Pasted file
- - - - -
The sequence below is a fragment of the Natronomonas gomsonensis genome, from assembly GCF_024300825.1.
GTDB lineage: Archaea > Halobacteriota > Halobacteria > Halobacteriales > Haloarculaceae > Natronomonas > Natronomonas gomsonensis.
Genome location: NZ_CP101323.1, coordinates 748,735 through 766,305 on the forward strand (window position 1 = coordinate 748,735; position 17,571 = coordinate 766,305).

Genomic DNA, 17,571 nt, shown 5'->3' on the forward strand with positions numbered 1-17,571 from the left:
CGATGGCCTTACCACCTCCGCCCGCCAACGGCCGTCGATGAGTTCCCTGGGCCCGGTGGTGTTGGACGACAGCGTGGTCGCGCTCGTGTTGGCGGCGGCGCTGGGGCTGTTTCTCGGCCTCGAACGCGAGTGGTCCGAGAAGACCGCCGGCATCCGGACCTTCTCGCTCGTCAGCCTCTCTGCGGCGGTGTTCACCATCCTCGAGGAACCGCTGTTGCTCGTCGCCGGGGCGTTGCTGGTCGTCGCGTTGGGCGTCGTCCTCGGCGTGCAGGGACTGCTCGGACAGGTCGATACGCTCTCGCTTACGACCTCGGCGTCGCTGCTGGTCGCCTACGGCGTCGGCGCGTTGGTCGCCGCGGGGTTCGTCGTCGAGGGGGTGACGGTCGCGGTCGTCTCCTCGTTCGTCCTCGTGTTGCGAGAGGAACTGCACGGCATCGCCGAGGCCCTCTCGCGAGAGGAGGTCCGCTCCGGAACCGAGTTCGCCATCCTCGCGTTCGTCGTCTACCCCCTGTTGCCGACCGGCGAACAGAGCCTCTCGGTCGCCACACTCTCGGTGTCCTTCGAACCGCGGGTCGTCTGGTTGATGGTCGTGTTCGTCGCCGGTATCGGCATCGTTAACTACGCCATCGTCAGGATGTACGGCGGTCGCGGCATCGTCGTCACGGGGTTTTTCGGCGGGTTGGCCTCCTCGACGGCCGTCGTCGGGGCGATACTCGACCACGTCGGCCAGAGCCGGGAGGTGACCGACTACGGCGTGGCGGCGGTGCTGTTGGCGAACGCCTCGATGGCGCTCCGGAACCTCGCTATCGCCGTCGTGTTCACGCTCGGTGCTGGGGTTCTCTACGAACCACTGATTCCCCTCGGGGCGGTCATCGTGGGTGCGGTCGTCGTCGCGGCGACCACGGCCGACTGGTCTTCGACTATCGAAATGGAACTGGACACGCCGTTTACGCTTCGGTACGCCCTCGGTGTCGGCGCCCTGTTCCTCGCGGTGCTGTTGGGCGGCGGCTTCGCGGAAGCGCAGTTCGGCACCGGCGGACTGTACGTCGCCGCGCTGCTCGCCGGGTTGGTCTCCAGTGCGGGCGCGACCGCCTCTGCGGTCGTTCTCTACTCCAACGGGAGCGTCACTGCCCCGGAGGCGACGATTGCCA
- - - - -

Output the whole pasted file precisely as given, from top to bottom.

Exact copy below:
The sequence below is a fragment of the Natronomonas gomsonensis genome, from assembly GCF_024300825.1.
GTDB lineage: Archaea > Halobacteriota > Halobacteria > Halobacteriales > Haloarculaceae > Natronomonas > Natronomonas gomsonensis.
Genome location: NZ_CP101323.1, coordinates 748,735 through 766,305 on the forward strand (window position 1 = coordinate 748,735; position 17,571 = coordinate 766,305).

Genomic DNA, 17,571 nt, shown 5'->3' on the forward strand with positions numbered 1-17,571 from the left:
CGATGGCCTTACCACCTCCGCCCGCCAACGGCCGTCGATGAGTTCCCTGGGCCCGGTGGTGTTGGACGACAGCGTGGTCGCGCTCGTGTTGGCGGCGGCGCTGGGGCTGTTTCTCGGCCTCGAACGCGAGTGGTCCGAGAAGACCGCCGGCATCCGGACCTTCTCGCTCGTCAGCCTCTCTGCGGCGGTGTTCACCATCCTCGAGGAACCGCTGTTGCTCGTCGCCGGGGCGTTGCTGGTCGTCGCGTTGGGCGTCGTCCTCGGCGTGCAGGGACTGCTCGGACAGGTCGATACGCTCTCGCTTACGACCTCGGCGTCGCTGCTGGTCGCCTACGGCGTCGGCGCGTTGGTCGCCGCGGGGTTCGTCGTCGAGGGGGTGACGGTCGCGGTCGTCTCCTCGTTCGTCCTCGTGTTGCGAGAGGAACTGCACGGCATCGCCGAGGCCCTCTCGCGAGAGGAGGTCCGCTCCGGAACCGAGTTCGCCATCCTCGCGTTCGTCGTCTACCCCCTGTTGCCGACCGGCGAACAGAGCCTCTCGGTCGCCACACTCTCGGTGTCCTTCGAACCGCGGGTCGTCTGGTTGATGGTCGTGTTCGTCGCCGGTATCGGCATCGTTAACTACGCCATCGTCAGGATGTACGGCGGTCGCGGCATCGTCGTCACGGGGTTTTTCGGCGGGTTGGCCTCCTCGACGGCCGTCGTCGGGGCGATACTCGACCACGTCGGCCAGAGCCGGGAGGTGACCGACTACGGCGTGGCGGCGGTGCTGTTGGCGAACGCCTCGATGGCGCTCCGGAACCTCGCTATCGCCGTCGTGTTCACGCTCGGTGCTGGGGTTCTCTACGAACCACTGATTCCCCTCGGGGCGGTCATCGTGGGTGCGGTCGTCGTCGCGGCGACCACGGCCGACTGGTCTTCGACTATCGAAATGGAACTGGACACGCCGTTTACGCTTCGGTACGCCCTCGGTGTCGGCGCCCTGTTCCTCGCGGTGCTGTTGGGCGGCGGCTTCGCGGAAGCGCAGTTCGGCACCGGCGGACTGTACGTCGCCGCGCTGCTCGCCGGGTTGGTCTCCAGTGCGGGCGCGACCGCCTCTGCGGTCGTTCTCTACTCCAACGGGAGCGTCACTGCCCCGGAGGCGACGATTGCCA